Supergirl Recap: An Ode to Cat Grant

Melissa Benoist as Supergirl, Chyler Leigh as Alex. Photo: Diyah Pera/The CW
Episode Title
The Last Children of Krypton
Editor’s Rating

In its first season, Supergirl lived and died by how well it handled Cat Grant. When the show began, the character was merely a Miranda Priestly analogue, an excuse to dump on Kara Danvers and frustrate her in ways alien menaces never could. Watching the pilot episode, you could see the entire season laid out in miniature: Kara would grow and learn to come into her own as Supergirl while slowly earning Grant's respect, even as her boss continued to treat her as a personal lackey.

This was fine, more or less. It wasn't terribly original, but damn could Calista Flockhart sling those wordy-as-hell pop-culture references and unbelievably ornate burns. And then Supergirl did something kind of surprising — it turned Cat Grant into the heart of the show. Of course, Grant was always going to warm up to Kara, but she also ended up becoming a moral compass for Supergirl, and one of the show's most articulate and impassioned voices arguing for a hero that doesn't just fight, but inspires.

And now, Cat Grant is leaving CatCo and National City and Supergirl, the first casualty in the show's move from CBS to the CW. There's no telling when or how often she'll be back — I'd wager she'll appear when the show breaks out the big guns coming out of the holiday break, or maybe during the buildup to the season finale in May — but as far as good-byes go, this one's pretty muted. Cat already gave her big farewell in the premiere, wherein she told Kara about the importance of change and growth and moving on. In this episode, she only adds that it's her turn to take the dive, and then introduces Kara to her new impossible-to-please boss, long-time DC Comics fixture Snapper Carr.

Oh, and she also gives her office to Jimmy Olsen, who is now the big boss. Awkward, right?

If "The Last Children of Krypton" has a central problem, it's the one signified by the way it approaches Cat Grant's story. Just about every thread it follows is a thin and underwhelming resolution to what was a pretty compelling setup. That's not to say it's bad, it's just doesn't seem to be quite enough to stretch out over two episodes. Maybe Cat's farewell should've happened in last week's premiere.

Everything is dragged out just a little bit longer tonight. Hank is still a little mad at Superman, who is also still a little mad at Hank for refusing to get rid of kryptonite. Alex is a little mad at Kara for being too caught up in her cousin's visit. Kara is still a little freaked out by all the changes happening in her life. Cadmus is still a little too mysterious. See what I mean?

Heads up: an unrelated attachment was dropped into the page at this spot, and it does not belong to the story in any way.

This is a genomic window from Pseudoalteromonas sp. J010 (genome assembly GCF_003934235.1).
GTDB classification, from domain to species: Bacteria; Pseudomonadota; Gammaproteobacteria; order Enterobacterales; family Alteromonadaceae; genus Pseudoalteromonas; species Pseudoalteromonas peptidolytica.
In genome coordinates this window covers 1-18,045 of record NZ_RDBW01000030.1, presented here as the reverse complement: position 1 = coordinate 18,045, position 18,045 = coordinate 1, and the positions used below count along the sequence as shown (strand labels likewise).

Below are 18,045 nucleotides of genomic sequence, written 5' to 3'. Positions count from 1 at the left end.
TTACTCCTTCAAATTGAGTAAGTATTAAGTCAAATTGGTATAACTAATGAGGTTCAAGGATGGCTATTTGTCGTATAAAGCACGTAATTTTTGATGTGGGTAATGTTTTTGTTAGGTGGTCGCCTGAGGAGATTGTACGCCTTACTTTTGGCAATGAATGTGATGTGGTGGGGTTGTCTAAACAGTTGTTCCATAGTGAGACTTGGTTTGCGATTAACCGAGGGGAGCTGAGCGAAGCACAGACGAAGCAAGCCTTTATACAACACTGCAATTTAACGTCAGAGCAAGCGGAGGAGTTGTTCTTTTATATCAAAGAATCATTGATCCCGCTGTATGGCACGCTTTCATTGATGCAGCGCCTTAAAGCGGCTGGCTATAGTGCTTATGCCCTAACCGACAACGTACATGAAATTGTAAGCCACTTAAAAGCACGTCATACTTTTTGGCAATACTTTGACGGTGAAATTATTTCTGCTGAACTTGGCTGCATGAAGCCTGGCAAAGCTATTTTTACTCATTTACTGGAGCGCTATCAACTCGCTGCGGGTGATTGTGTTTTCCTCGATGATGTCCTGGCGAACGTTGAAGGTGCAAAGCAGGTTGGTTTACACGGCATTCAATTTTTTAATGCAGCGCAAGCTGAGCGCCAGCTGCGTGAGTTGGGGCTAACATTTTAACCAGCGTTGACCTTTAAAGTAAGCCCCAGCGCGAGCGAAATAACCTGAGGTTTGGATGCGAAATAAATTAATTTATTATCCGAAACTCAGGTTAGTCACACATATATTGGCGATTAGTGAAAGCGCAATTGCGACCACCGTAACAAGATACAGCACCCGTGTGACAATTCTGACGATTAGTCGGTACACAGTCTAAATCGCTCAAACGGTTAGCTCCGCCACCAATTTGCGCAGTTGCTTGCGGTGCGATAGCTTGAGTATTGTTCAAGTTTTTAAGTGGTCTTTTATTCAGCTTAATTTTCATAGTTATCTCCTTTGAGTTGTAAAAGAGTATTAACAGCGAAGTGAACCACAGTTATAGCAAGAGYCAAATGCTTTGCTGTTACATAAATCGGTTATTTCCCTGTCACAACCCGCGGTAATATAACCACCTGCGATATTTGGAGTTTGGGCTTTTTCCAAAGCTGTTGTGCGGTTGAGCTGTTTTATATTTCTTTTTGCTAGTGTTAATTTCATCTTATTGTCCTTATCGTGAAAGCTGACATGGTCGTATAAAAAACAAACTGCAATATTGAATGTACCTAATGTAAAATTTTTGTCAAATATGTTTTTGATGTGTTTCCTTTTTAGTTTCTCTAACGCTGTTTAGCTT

That said, Cadmus does take center stage and announce themselves as the season's big bad, sending not one, but TWO super-villains named Metallo (John Corben and a Cadmus assistant who protested Corben's treatment a little too much) out to terrorize National City. Since the whole point of being a Metallo is that you're a cyborg with a kryptonite heart, they end up being quite a challenge for both Kara and Clark, who only manage to beat them by embracing the Supergirl mantra of family and asking Alex, Hank, and Winn for help.

The best moment of "The Last Children of Krypton" comes, surprisingly, from Winn, a character who is now closer than ever to the action but given little to do besides make geeky jokes at inappropriate times. When Alex and Winn are in the DEO lab, working to build some kind of armor to shield Kara and Clark from kryptonite so they can face the Metallos, Alex vents her frustrations about everything she's done to help Kara and how much it's cost her a personal life. "Family is not about scorekeeping or who did more," Winn says, reminding Alex of his time spent in an orphanage after his father was locked up the first time. "It's just about showing up."

Supergirl may stumble, but man, does it get the important things right.

Truth, Justice, and Other Notes:

  • The Danvers girls like to hang out over Chinese food and Veep these days, which also happens to be Clark Kent's favorite show. I could hang with these folks.
  • According to Cat Grant, watching Clark Kent walk away "is like transcendental meditation." I'm pretty sure this woman is on a higher plane of existence than I.
  • Cadmus makes for an interesting big bad, no? It opens the door up for a lot of interesting threats and problems — most notably Superboy — but I don't really dig this whole Power Rangers–esque routine of inventing scary monsters to fight Supergirl. We need a bit more to chew on than that! At least give the doctor running the show a name, or else I will have to make one up. Most likely Dr. Cadmus, because I write these on a deadline.
  • Someone please GIF the scene of Supergirl catching a bullet between her fingers, thank you.
  • Also, this episode has a scene where Jeremy Jordan is complimented by Superman and he starts crying in response, which almost makes up for Winn's meager screen time.
  • Jimmy Olsen is in charge of CatCo now?! What a weird decision! What do you have planned for this character, Supergirl? I'm apprehensive, but not worried … yet.
  • Oh, and there's almost no movement on the whole comatose Kryptonian story line. Unless you count the part at the very end where he wakes up and grabs Kara by the neck. That seems pretty important.